Naira depreciation pushes Nigeria’s imports to N35tn

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Nigeria’s total imports grew to N35.9tn in 2023, from N25.5tn recorded in 2022, according to data by the National Bureau of Statistics.

A breakdown of the data showed that in the first and second quarters of 2023, total imports stood at N6.4tn. It increased to N9tn in the third quarter and again to N14tn in the fourth quarter.

By volume, manufactured imports topped the chart with imports worth N18.3tn. Agric imports stood at N2.2tn while imports of raw materials totalled N3tn.

On the other hand, Nigeria was able to churn out exports worth N35.9tn. However much of these were under the category of crude oil which constituted N29tn while exports of other oil products stood at N3.5tn

Agricultural exports were N1.2tn while manufactured goods exported outside Nigeria totalled N778bn.

This means that Nigeria recorded a balance of trade of –N1tn in the agricultural sector and a staggering –N17.5tn in the manufacturing sector.

the Chief Executive Officer of the Centre for the Promotion of Private Enterprise, Muda Yusuf blamed naira depreciation for the significant increase in exports on a year-on-year basis.

He said, “I think it is because of the naira depreciation. If you are importing something that was $1m when the exchange rate was N450, now you are importing products worth $1m and the exchange rate is N1,500.

“That is three times already if you multiply it in naira. So, in dollar terms, it is possible that the import has even reduced. We have to consider that.”

The increase in exports comes amid President Bola Tinubu’s drive to boost non-oil exports and diversify the economy away from crude oil exports.

According to NBS data, the total non-oil export of Nigeria in 2019 (the highest in recent times) is just about $9.13bn.

While presenting a paper at an event organised by the Nigerian Export Promotion Council, the Director-General of the Manufacturers Association of Nigeria, Segun Ajayi-Kadir said Nigeria has not done well in global export trade as it ranked 52nd among nations.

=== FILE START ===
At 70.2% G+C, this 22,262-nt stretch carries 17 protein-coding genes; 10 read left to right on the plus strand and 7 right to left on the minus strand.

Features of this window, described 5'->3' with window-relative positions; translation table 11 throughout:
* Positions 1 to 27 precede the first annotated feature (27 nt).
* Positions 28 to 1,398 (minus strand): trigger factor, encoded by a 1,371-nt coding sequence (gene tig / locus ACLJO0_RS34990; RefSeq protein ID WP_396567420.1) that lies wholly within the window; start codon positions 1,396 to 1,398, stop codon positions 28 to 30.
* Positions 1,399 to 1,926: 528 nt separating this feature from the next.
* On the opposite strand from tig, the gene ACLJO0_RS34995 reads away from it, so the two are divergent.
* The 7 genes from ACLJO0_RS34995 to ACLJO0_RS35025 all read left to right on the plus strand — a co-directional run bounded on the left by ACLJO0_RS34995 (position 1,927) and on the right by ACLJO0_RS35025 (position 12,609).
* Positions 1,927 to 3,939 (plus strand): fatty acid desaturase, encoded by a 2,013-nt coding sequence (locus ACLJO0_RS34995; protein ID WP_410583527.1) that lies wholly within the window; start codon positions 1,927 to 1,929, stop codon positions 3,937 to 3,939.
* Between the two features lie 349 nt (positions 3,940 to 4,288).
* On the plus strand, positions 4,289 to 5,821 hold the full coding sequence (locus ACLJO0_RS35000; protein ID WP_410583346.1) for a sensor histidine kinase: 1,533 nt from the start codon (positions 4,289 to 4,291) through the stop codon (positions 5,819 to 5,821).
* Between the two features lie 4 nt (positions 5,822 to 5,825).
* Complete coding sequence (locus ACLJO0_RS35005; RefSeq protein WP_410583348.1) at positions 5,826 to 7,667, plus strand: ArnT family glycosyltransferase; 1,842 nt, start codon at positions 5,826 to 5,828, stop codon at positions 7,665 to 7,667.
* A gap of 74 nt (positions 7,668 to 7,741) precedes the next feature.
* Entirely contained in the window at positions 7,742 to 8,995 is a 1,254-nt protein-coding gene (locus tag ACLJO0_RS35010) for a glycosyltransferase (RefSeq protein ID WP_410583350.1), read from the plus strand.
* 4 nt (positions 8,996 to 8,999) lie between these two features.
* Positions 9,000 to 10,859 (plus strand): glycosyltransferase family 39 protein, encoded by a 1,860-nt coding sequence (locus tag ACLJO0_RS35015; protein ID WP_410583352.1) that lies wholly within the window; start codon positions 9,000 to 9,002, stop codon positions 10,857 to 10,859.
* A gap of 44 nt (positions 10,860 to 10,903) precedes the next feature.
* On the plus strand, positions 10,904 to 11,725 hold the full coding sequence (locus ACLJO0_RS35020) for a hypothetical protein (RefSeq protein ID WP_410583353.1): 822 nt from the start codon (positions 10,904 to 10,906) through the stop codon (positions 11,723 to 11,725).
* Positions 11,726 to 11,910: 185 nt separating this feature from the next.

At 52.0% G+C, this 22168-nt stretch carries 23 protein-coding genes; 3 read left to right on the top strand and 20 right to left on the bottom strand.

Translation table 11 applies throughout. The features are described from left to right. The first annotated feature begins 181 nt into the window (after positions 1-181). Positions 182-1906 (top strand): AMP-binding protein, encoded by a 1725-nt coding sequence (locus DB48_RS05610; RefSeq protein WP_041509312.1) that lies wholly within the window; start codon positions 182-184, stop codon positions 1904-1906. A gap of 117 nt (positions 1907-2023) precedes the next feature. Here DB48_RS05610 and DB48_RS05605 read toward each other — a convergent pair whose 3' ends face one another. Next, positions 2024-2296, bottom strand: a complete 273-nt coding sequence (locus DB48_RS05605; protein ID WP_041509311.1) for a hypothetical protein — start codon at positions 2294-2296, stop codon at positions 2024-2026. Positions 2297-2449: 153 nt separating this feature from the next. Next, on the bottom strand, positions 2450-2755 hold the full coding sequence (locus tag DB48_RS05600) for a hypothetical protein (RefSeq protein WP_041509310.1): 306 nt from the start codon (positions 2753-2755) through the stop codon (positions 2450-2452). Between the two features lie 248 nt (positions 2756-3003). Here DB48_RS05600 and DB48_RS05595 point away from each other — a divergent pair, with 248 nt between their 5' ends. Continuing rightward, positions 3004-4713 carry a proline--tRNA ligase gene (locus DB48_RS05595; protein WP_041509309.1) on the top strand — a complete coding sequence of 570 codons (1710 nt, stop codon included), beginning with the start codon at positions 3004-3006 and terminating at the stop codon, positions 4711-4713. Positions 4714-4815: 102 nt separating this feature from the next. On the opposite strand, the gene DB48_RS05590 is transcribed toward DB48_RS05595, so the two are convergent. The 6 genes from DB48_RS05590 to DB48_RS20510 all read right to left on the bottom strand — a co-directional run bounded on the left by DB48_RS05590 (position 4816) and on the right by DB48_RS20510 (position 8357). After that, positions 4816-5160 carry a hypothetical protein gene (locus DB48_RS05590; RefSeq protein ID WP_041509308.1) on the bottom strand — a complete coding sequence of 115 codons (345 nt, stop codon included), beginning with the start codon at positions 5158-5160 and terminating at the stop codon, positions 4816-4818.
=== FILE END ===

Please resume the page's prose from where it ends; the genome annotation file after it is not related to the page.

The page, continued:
He added that the country has also not done well domestically in terms of the share of non-oil and manufactured exports to total exports.

He listed factors militating against exports including the high cost of local and imported raw materials, insecurity across the country, including industrial areas, dearth of skilled manpower.

Others include high cost of transportation, forex instability and deterioration in exchange rate, inadequate access to funds/high-interest rates on commercial bank loans

He said, “However, the discovery of crude oil brought a shift that made the country majorly depend on the oil sector to the neglect of other sectors.

“This made the economy susceptible to fluctuations in revenue, occasioned by the usual instability associated with the prices of crude oil in the international market.”

In January, the Executive Director of the Nigerian Export Promotion Council, Nonye Ayeni, while addressing the media on the performance report of the non-oil export sector for 2023, said the value of Nigeria’s non-oil export revenue recorded a marginal decrease to $4.5bn.

The drop represents a $300m or 6.3 per cent decline from the $4.8bn revenue accrued to government coffers in 2022 and $500m less than the $5bn target set by the council for the year.

She said, “In 2022, there was a $4.8bn in terms of value. And in 2023, there was a marginal decline to $4.5bn. But we got an increase in the volume of exports. In 2023, we had 6.68, million metric tons of manufactured, semi-processed, solid minerals to agricultural commodities.”

Explaining reasons for the decline, Nonye blamed the weak poor exchange rate, the surge in informal trade, political instability in neighbouring countries and export rejection amongst others.

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